Theatre company in Vancouver, British Columbia since 1964, which evolved from the Arts Club, a private club for artists, musicians, actors, and writers founded in 1958. It is now the largest urban not-for-profit theatre company in Canada, having produced over 500 plays, 120 of which are Canadian, with 80 premieres. It has also introduced many talented Canadian actors to Vancouver and Canadian audiences, including Michael J. Fox, Janet Wright, Lally Cadeau, Nicola Lipman, and Brent Carver.
Its first venue was a converted gospel hall on Seymour Street (250 seats), where it played for 27 years until the building was demolished in 1991 to make way for a condominium. In 1979, the Company added the current Granville Island Stage (650 seats in a renovated warehouse), and in 1983 a smaller Revue Stage next door. The Revue Stage relocated in 2015 to the BMO Theatre Centre in Olympic Village (Goldcorp Stage, 250 seats). In 1998, the Company added the Stanley Theatre, now the Stanley Industrial Alliance Stage, which is its administrative home. The Arts Club Theatre also tours three plays every season.
Until 1972, when Bill Millerd became Artistic Managing Director, plays were usually thrillers and comedies. His ambitious production of Jacques Brel is Alive and Well and Living in Paris in 1972 (dir. Richard Ouzounian) brought in larger audiences for an extended run of eight months, and opened up possibilities for a wide range of theatrical fare: from provocative premieres of Canadian plays to large-scale musicals.
The first homegrown box office success was Sherman Snukal's moralistic sex comedy, Talking Dirty. Set in the Kitsilano district of Vancouver, it enjoyed 1000 performances in 1981-82, and toured in B.C. and in Toronto, the longest run of any Canadian play. Other early Canadian productions included the works of Michel Tremblay, David Freeman, Ken Mitchell, and Carol Bolt. The Company stages a full season at Granville Island, including a Christmas production (notably the oft-presented Nicola Cavendish play It's Snowing on Saltspring), and a wide range of works from musicals to classics and Canadian plays by Morris Panych, John Lazarus, George F. Walker, John Gray, Joanna McClelland Glass, and Kevin Loring (Thanks for Giving) 2017). In 2016, the Arts Club commissioned and premiered Onegin, a highly acclaimed musical by Amiel Gladstone and Veda Hill, which subsequently toured across Canada for 26 weeks.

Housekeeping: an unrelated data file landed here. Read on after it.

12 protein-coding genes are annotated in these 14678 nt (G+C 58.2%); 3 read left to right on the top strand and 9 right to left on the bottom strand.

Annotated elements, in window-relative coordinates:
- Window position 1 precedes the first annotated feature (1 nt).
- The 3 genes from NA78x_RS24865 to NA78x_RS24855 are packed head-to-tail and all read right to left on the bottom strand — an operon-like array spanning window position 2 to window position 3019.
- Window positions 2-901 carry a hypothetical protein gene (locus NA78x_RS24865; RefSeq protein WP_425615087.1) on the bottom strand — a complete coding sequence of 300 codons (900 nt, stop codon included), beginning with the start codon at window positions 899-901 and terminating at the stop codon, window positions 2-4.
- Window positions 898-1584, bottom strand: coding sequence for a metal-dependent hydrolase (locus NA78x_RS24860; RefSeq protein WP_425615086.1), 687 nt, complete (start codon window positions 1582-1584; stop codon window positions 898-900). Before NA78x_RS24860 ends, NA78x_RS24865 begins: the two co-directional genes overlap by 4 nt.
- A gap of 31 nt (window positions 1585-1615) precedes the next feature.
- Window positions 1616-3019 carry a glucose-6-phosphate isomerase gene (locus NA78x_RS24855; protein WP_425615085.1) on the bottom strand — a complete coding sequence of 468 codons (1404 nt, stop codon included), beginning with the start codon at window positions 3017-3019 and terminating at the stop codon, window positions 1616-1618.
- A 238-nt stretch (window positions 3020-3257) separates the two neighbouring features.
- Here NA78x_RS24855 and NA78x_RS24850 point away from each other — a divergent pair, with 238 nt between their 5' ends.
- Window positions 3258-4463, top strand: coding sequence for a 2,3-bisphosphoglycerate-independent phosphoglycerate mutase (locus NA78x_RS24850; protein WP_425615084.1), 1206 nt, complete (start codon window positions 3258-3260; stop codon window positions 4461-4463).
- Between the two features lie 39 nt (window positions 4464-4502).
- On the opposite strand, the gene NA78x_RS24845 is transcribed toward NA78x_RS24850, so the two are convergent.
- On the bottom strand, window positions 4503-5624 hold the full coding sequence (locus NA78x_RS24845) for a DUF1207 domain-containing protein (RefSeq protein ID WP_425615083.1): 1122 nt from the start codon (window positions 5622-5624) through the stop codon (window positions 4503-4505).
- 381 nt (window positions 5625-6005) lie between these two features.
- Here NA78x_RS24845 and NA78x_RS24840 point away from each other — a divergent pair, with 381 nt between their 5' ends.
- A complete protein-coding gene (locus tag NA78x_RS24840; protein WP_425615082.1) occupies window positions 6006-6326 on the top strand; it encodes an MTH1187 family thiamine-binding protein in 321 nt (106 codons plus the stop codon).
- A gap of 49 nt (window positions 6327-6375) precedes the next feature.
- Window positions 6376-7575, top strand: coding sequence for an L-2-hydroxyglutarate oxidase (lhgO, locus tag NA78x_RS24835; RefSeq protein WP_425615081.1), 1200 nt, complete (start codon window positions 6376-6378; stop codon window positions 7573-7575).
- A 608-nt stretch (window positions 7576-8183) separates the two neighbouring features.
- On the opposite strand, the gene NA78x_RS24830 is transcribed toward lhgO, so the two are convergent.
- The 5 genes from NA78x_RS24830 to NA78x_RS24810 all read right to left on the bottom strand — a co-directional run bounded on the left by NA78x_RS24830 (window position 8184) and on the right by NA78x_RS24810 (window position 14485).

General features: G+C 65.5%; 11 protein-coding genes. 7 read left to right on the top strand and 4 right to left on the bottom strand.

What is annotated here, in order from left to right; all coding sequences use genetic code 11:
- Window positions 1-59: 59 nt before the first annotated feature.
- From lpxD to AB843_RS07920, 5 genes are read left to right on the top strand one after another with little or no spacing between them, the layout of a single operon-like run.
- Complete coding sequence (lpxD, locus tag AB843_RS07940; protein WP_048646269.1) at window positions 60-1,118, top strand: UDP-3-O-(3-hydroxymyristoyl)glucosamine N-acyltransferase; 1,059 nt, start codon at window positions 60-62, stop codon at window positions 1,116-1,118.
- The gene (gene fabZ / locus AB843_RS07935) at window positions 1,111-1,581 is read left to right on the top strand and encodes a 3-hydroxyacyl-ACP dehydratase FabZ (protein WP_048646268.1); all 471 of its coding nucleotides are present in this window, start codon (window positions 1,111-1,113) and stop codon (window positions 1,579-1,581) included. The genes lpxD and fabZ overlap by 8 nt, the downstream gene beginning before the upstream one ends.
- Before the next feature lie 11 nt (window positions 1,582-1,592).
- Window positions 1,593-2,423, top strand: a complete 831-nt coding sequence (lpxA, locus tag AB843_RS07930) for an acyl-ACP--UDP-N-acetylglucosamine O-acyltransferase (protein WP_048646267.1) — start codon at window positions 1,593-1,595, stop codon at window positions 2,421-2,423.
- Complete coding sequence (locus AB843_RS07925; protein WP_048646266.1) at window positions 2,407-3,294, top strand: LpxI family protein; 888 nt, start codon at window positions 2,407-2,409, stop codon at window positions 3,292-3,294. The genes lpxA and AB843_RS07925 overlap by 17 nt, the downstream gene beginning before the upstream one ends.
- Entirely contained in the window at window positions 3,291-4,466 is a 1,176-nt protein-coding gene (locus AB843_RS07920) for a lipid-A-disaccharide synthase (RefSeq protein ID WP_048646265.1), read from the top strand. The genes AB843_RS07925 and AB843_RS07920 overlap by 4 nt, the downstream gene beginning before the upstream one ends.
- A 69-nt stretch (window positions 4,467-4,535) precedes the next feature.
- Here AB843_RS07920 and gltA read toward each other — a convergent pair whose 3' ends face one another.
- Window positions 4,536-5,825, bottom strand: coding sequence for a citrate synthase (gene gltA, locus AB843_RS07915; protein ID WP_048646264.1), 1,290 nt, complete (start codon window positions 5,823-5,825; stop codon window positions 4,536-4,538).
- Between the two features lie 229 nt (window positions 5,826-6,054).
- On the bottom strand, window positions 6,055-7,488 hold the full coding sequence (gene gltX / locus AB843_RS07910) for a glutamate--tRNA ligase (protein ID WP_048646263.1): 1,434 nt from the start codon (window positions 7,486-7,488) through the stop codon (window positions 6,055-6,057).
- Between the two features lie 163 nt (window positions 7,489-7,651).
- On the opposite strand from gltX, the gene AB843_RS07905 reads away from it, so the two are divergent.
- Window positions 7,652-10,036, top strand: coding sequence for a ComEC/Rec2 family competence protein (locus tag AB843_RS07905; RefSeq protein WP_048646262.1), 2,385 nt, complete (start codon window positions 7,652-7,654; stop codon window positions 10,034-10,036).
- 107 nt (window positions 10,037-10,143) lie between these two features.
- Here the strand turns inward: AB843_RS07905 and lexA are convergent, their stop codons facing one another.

The Revue Stage has hosted popular musicals, revues, and comedies. Notable Stanley Theatre productions include Morris Panych's interpretation of Hamlet (1999), Sweeney Todd (2000, directed by Panych), the touring production of Michel Tremblay's For the Pleasure of Seeing Her Again/Encore une fois, si vous le permettez, Lee MacDougall's High Life, and David French's Jitters (2017).
An anthology of six plays was published by Playwrights Canada Press to commemorate the 50th anniversary of the theatre: The Arts Club Anthology, edited by dramaturge Rachel Ditor.
Bill Millerd announced his retirement as Artistic Director in 2017. His last production as director after 46 years was Once, an outstanding tour de force of musical and acting talent.
Ashlie Corcoran, AD of Thousand Islands Playhouse, was announced as the new AD, as of October 2017. For the 2019/20 season, she programmed the world premieres of two Canadian plays: the 2018 Alberta Playwriting Competition winner Cipher by Ellen Close and Braden Griffiths; and Marcus Youssefís Itís a Wonderful Christmas-ish Holiday Miracle, an Arts Club Silver Commission. The season also included carried away on the crest of a wave by David Yee, a series of nine short plays, including one about the 2004 Indian Ocean tsunami; Birds and the Bees by Mark Crawford ; and Trey Anthony's musical Da Kink in My Hair.
In 2021, when the Covid-19 pandemic closed theatres across Canada and around the world, Corcoran commissioned playwright Andrew Kushnir to produce an "investigative podcast" on the history of the theatre, which he entitled "This is Something Else," available on the theatre website.
Profile by Anne Nothof, Athabasca University
Last updated 2022-04-11